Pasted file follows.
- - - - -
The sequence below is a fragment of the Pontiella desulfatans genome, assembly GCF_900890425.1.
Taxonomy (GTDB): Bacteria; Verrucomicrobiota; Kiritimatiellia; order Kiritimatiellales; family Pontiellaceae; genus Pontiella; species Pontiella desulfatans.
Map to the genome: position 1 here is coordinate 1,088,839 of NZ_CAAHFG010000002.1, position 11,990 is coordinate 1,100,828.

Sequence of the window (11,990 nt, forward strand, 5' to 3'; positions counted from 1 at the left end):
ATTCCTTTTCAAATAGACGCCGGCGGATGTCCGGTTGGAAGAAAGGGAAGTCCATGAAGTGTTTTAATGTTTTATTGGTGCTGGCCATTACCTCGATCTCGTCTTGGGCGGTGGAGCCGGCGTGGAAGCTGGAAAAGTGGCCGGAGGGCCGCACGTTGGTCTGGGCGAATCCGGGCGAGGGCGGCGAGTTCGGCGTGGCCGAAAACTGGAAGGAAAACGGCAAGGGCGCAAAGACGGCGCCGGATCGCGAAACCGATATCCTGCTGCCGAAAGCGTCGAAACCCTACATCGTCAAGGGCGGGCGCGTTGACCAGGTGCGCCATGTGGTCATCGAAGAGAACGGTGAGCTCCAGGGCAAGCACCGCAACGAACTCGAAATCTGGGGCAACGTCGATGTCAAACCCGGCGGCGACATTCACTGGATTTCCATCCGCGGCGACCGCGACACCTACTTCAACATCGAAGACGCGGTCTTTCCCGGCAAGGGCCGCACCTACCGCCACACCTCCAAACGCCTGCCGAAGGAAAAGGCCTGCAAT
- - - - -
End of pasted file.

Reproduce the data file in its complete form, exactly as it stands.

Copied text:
The sequence below is a fragment of the Pontiella desulfatans genome, assembly GCF_900890425.1.
Taxonomy (GTDB): Bacteria; Verrucomicrobiota; Kiritimatiellia; order Kiritimatiellales; family Pontiellaceae; genus Pontiella; species Pontiella desulfatans.
Map to the genome: position 1 here is coordinate 1,088,839 of NZ_CAAHFG010000002.1, position 11,990 is coordinate 1,100,828.

Sequence of the window (11,990 nt, forward strand, 5' to 3'; positions counted from 1 at the left end):
ATTCCTTTTCAAATAGACGCCGGCGGATGTCCGGTTGGAAGAAAGGGAAGTCCATGAAGTGTTTTAATGTTTTATTGGTGCTGGCCATTACCTCGATCTCGTCTTGGGCGGTGGAGCCGGCGTGGAAGCTGGAAAAGTGGCCGGAGGGCCGCACGTTGGTCTGGGCGAATCCGGGCGAGGGCGGCGAGTTCGGCGTGGCCGAAAACTGGAAGGAAAACGGCAAGGGCGCAAAGACGGCGCCGGATCGCGAAACCGATATCCTGCTGCCGAAAGCGTCGAAACCCTACATCGTCAAGGGCGGGCGCGTTGACCAGGTGCGCCATGTGGTCATCGAAGAGAACGGTGAGCTCCAGGGCAAGCACCGCAACGAACTCGAAATCTGGGGCAACGTCGATGTCAAACCCGGCGGCGACATTCACTGGATTTCCATCCGCGGCGACCGCGACACCTACTTCAACATCGAAGACGCGGTCTTTCCCGGCAAGGGCCGCACCTACCGCCACACCTCCAAACGCCTGCCGAAGGAAAAGGCCTGCAAT